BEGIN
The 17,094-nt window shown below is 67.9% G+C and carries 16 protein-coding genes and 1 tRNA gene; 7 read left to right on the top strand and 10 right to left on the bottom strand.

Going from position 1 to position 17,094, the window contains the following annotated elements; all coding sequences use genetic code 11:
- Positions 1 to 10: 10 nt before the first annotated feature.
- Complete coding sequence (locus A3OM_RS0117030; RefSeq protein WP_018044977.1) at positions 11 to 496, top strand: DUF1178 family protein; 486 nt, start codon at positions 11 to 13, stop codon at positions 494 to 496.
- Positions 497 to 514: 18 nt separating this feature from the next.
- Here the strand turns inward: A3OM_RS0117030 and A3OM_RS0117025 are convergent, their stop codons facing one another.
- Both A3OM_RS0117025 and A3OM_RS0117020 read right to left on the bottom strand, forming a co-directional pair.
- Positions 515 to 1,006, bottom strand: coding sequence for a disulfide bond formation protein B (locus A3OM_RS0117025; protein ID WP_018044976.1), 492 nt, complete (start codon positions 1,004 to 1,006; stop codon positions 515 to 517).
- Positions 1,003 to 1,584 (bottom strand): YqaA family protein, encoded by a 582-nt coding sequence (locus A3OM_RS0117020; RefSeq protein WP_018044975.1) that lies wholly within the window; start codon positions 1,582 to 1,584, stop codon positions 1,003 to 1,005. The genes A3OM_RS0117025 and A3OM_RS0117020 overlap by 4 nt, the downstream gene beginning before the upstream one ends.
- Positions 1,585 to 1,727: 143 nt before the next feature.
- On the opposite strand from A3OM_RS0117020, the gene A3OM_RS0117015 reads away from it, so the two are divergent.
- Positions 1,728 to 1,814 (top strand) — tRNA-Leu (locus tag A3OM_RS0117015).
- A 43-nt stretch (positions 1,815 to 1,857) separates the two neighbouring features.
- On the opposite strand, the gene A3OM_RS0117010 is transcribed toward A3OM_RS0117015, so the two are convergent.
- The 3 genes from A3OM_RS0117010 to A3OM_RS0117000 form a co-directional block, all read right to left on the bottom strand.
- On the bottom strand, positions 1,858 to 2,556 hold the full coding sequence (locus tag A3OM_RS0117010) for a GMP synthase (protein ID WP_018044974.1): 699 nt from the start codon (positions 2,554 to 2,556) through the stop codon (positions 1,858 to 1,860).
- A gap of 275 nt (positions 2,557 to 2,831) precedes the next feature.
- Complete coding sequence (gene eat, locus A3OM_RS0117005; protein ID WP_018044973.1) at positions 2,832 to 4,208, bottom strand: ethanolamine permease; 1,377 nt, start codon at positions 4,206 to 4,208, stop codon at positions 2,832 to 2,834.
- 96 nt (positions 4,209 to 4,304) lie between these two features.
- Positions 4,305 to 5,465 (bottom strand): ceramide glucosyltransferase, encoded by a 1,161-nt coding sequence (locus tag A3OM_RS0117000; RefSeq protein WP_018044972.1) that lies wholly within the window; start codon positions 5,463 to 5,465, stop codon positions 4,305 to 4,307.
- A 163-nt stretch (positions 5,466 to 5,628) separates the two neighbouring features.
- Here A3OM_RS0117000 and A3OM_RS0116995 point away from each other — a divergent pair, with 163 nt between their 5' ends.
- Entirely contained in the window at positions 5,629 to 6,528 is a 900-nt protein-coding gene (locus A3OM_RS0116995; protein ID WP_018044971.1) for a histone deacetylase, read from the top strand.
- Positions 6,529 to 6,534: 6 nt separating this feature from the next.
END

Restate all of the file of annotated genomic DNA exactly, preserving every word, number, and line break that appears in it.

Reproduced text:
The 17,094-nt window shown below is 67.9% G+C and carries 16 protein-coding genes and 1 tRNA gene; 7 read left to right on the top strand and 10 right to left on the bottom strand.

Going from position 1 to position 17,094, the window contains the following annotated elements; all coding sequences use genetic code 11:
- Positions 1 to 10: 10 nt before the first annotated feature.
- Complete coding sequence (locus A3OM_RS0117030; RefSeq protein WP_018044977.1) at positions 11 to 496, top strand: DUF1178 family protein; 486 nt, start codon at positions 11 to 13, stop codon at positions 494 to 496.
- Positions 497 to 514: 18 nt separating this feature from the next.
- Here the strand turns inward: A3OM_RS0117030 and A3OM_RS0117025 are convergent, their stop codons facing one another.
- Both A3OM_RS0117025 and A3OM_RS0117020 read right to left on the bottom strand, forming a co-directional pair.
- Positions 515 to 1,006, bottom strand: coding sequence for a disulfide bond formation protein B (locus A3OM_RS0117025; protein ID WP_018044976.1), 492 nt, complete (start codon positions 1,004 to 1,006; stop codon positions 515 to 517).
- Positions 1,003 to 1,584 (bottom strand): YqaA family protein, encoded by a 582-nt coding sequence (locus A3OM_RS0117020; RefSeq protein WP_018044975.1) that lies wholly within the window; start codon positions 1,582 to 1,584, stop codon positions 1,003 to 1,005. The genes A3OM_RS0117025 and A3OM_RS0117020 overlap by 4 nt, the downstream gene beginning before the upstream one ends.
- Positions 1,585 to 1,727: 143 nt before the next feature.
- On the opposite strand from A3OM_RS0117020, the gene A3OM_RS0117015 reads away from it, so the two are divergent.
- Positions 1,728 to 1,814 (top strand) — tRNA-Leu (locus tag A3OM_RS0117015).
- A 43-nt stretch (positions 1,815 to 1,857) separates the two neighbouring features.
- On the opposite strand, the gene A3OM_RS0117010 is transcribed toward A3OM_RS0117015, so the two are convergent.
- The 3 genes from A3OM_RS0117010 to A3OM_RS0117000 form a co-directional block, all read right to left on the bottom strand.
- On the bottom strand, positions 1,858 to 2,556 hold the full coding sequence (locus tag A3OM_RS0117010) for a GMP synthase (protein ID WP_018044974.1): 699 nt from the start codon (positions 2,554 to 2,556) through the stop codon (positions 1,858 to 1,860).
- A gap of 275 nt (positions 2,557 to 2,831) precedes the next feature.
- Complete coding sequence (gene eat, locus A3OM_RS0117005; protein ID WP_018044973.1) at positions 2,832 to 4,208, bottom strand: ethanolamine permease; 1,377 nt, start codon at positions 4,206 to 4,208, stop codon at positions 2,832 to 2,834.
- 96 nt (positions 4,209 to 4,304) lie between these two features.
- Positions 4,305 to 5,465 (bottom strand): ceramide glucosyltransferase, encoded by a 1,161-nt coding sequence (locus tag A3OM_RS0117000; RefSeq protein WP_018044972.1) that lies wholly within the window; start codon positions 5,463 to 5,465, stop codon positions 4,305 to 4,307.
- A 163-nt stretch (positions 5,466 to 5,628) separates the two neighbouring features.
- Here A3OM_RS0117000 and A3OM_RS0116995 point away from each other — a divergent pair, with 163 nt between their 5' ends.
- Entirely contained in the window at positions 5,629 to 6,528 is a 900-nt protein-coding gene (locus A3OM_RS0116995; protein ID WP_018044971.1) for a histone deacetylase, read from the top strand.
- Positions 6,529 to 6,534: 6 nt separating this feature from the next.